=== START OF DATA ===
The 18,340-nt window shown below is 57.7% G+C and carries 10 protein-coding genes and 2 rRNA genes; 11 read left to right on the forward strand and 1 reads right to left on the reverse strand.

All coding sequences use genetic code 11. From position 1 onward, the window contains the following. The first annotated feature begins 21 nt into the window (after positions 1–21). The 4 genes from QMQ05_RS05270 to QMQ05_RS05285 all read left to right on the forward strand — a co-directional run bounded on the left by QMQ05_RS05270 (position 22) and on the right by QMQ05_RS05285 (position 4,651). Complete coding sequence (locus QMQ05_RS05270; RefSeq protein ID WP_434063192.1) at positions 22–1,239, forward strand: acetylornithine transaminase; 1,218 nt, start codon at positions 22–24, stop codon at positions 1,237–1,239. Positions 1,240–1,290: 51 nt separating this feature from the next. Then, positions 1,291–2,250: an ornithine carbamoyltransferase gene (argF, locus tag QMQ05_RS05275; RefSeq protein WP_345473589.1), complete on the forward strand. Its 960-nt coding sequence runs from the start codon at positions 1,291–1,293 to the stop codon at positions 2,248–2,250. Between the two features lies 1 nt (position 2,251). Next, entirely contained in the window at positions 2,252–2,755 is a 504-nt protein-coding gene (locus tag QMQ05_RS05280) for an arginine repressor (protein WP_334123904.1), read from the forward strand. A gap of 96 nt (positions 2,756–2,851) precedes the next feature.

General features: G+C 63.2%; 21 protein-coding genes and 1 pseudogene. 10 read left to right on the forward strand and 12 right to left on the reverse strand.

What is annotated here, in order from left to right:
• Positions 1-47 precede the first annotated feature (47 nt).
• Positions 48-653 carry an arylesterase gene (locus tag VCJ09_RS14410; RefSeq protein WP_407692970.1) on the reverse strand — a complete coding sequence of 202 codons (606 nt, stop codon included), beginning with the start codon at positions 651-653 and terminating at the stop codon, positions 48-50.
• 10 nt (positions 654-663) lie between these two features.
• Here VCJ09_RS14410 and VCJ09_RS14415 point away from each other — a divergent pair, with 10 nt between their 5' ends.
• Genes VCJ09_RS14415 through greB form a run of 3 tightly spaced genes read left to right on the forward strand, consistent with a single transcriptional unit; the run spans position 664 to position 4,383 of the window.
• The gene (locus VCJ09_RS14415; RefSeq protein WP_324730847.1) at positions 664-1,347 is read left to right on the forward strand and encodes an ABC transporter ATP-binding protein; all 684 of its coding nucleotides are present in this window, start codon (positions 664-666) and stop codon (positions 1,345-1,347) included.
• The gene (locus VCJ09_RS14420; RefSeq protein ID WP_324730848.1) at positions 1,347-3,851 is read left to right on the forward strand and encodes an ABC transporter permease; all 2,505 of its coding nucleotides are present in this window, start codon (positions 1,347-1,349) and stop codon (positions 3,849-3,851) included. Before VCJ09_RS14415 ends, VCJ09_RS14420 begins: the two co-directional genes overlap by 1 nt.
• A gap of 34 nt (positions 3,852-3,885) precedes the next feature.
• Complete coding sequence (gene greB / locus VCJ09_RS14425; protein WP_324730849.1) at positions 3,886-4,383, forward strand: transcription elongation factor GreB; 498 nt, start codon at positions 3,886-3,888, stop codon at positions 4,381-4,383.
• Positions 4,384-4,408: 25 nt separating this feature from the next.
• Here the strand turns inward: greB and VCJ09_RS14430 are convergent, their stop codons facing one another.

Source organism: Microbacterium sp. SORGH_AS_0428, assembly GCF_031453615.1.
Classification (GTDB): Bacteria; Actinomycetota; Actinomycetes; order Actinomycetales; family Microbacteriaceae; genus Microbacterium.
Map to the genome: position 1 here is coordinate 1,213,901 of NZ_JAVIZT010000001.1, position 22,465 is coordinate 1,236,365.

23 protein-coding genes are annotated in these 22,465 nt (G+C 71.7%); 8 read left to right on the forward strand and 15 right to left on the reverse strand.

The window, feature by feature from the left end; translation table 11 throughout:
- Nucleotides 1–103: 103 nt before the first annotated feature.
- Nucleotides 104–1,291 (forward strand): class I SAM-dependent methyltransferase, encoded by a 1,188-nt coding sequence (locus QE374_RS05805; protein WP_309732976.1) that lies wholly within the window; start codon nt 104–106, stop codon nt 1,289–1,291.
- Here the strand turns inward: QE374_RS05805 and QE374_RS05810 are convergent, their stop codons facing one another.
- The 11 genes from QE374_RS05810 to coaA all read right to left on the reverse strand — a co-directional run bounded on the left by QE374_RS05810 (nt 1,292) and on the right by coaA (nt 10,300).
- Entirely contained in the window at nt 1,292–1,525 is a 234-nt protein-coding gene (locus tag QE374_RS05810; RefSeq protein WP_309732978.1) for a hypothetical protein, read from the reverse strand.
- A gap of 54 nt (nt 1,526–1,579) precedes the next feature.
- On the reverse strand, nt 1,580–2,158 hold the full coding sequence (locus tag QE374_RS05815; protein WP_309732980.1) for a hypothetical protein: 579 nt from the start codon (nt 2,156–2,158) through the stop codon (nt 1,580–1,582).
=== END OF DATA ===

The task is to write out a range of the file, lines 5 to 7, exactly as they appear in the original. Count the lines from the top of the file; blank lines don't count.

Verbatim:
• Positions 1-47 precede the first annotated feature (47 nt).
• Positions 48-653 carry an arylesterase gene (locus tag VCJ09_RS14410; RefSeq protein WP_407692970.1) on the reverse strand — a complete coding sequence of 202 codons (606 nt, stop codon included), beginning with the start codon at positions 651-653 and terminating at the stop codon, positions 48-50.
• 10 nt (positions 654-663) lie between these two features.